• Cazuela. (Daniela Parra)Source: Daniela Parra
How Chilean-Australian Margarita Garcia learned to make hearty cazuela soup.
Nicholas Jordan

22 May 2020 - 12:38 PM  UPDATED 25 May 2020 - 11:45 PM

Every Chilean knows cazuela. Like short soup, borscht or doenjang-jjigae, it's no culinary celebrity, nor the kind of food to appear on MasterChef nor the menus of table-clothed restaurants. It's just a part of everyday life. A hearty meal eaten on lunchtime tables at home, solo at a truck stop or reheated for breakfast.

Cazuela is eaten and loved by almost everyone, with each family having their own recipe. Turkey, corn and pumpkin soup at one house; beef and potato at another; and maybe noodles, rice, beans or cabbage in others.

Margarita Garcia has never eaten a bad cazuela. She's the matriarch of the Garcia family who founded and runs Theo's Cecina, a Chilean butchery that first started in Sydney in 1986, now an institution in Sydney's South American community.

She tells us she's never had a bad cazuela after we ask her what makes a good one. "Good or bad?" she asks confused. Garcia isn't trying to say every cazuela she's eaten has been perfect (like all the ones her or her mum made), she's saying no one could possibly make a bad one. Every cazuela is delicious. 

But it's not just the soup's flavour, ingredients and texture that. Cazuela is tied to Garcia's life.

Her first memories of the soup were her mother's recipes in Santiago, Chile. Garcia describes her mum making it with pumpkin, potato and corn with either chicken, turkey or beef in a huge pot. Garcia had seven siblings but even they would never be able to finish such a huge amount. Garcia's mum wasn't just cooking for the family but for friends, extended family, neighbours and all of life's extras. "My house was full of people all the time and my mum would cook for everyone. My mum liked to cook."

For most of Garcia's childhood, she would hang out in the kitchen, watching her mum cook or just wanting to be among the energy of family and friends who'd congregated there. "We lived in that kitchen," she says. But when she was around eight, that changed, she got her first cooking lesson from an unexpected place. Her father used to shoot small birds (Garcia thinks maybe they were quails, but she's not sure) and one day, he came into the kitchen holding a few of them. "He came to me, very serious, 'Margarita I want to eat a cazuela'."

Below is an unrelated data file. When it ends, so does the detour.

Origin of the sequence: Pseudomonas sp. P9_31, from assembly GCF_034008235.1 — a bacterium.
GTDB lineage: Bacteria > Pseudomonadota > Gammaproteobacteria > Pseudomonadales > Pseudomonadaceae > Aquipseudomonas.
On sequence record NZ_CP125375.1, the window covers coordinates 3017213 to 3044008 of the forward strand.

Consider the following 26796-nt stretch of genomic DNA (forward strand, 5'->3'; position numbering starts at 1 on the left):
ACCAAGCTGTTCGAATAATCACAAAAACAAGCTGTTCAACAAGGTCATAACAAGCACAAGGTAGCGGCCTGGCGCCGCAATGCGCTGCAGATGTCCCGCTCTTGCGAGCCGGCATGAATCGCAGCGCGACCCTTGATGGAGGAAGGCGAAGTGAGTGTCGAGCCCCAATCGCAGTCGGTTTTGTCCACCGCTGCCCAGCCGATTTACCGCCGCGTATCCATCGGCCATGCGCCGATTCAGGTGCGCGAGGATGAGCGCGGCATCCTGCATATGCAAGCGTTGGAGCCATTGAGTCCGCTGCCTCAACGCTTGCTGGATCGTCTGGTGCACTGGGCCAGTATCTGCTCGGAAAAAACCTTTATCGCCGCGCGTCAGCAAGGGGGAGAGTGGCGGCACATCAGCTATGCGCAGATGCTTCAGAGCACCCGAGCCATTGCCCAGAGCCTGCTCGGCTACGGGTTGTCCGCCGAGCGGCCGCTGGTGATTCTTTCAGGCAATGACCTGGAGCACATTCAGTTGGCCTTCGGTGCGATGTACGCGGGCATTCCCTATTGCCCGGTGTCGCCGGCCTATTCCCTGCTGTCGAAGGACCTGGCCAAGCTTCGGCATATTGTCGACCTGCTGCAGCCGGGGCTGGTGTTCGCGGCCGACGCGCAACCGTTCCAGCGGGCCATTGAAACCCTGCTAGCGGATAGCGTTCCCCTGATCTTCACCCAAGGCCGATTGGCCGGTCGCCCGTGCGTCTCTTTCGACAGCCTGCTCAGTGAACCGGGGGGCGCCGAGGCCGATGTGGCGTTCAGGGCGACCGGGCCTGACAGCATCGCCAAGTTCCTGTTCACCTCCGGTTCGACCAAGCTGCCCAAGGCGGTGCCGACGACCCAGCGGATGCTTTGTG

"My house was full of people all the time and my mum would cook for everyone. My mum liked to cook."

She had never made cazuela and she'd never seen those birds being cooked before. "So I started to do what my mum did, take the features off, cut them like my mum does with a chicken. Just try to copy. Don't ask me how it was but I cooked those little birds."

It may sound like a gruesome or harsh lesson to some but Garcia remembers it fondly. "I think he did it to introduce me to the kitchen in a nice way. I was around eight." She laughs and says her childhood was a perfect time, full of animals, friends, games, food and adventure. "I have many, many happy memories."

Garcia left Chile in 1976 with her husband, who she'd married at 17. He had been a butcher since the age of 14, and after arriving in Australia, started working where he could (there were no South American style butcheries for him to work in four decades ago). But on the weekend, Garcia's husband and his sons would buy a whole animal from the abattoir, lug it to their Matraville apartment and skilfully transform it into blood sausages, chorizo, longaniza and all the cuts needed for a Chilean asado (a South American charcoal barbecue).

Chilean “eggnog” (cola de mono)

This festive drink is laced with cinnamon, cloves and nutmeg. The alcohol component is pisco, a grape brandy, or aguardiente, a clear spirit that means “fire water”.

They'd have big, festive weekend barbecues, cooking up all the sausages and South American style cuts, and giving out the extras to Chilean friends. "My late husband was so friendly, my household was always full of people and I cooked for everyone."

Just like her mum before her, she'd make cazuela and, never knowing how many people would turn up, she'd make it in an enormous pot. "My cazuela was very popular [with our friends], it was because it took the time to make it, the salad and the pebre [a condiment found all over Chile usually made from fresh tomato, onion, coriander, chilli, garlic and olive oil]. They were really happy to eat good food, food that reminded them of home."

That was more than 30 years ago. Many of those people are no longer around or in Garcia's life but the ones who are, still ask her for the cazuela to this day. 


Margarita Garcia's beef cazuela

Serves 6-8 

  • 1.5 kg beef (Osso Bucco, beef rib or lean boneless brisket)
  • 6 medium potatoes, peeled and cut in half
  • 6 pieces of pumpkin, sized to match the potatoes
  • 1 onion, thinly sliced
  • ½ a carrot, thinly sliced
  • 250 g green beans, finely cut
  • ½ a red capsicum roughly cut
  • 1 tsp oregano
  • 1 tsp minced garlic
  • 1 tsp chopped parsley
  • 1 celery leaf
  • 2 corns on the cob, each quartered
  • ¾ cup of rice or 200g of angel hair pasta
  • Salt

1. Place the beef in 2 litres of water, bring to the boil and then simmer for 1 hour.
2. Add the onion, garlic, parsley, capsicum, carrot, pumpkin, potato, corn and celery leaf and boil for ten minutes.
3. Add the green beans, and either the rice or angel hair pasta, simmer for another 30 minutes.


Love the story? Follow the author here: Twitter @whythatone and Instagram @nickjordan88.

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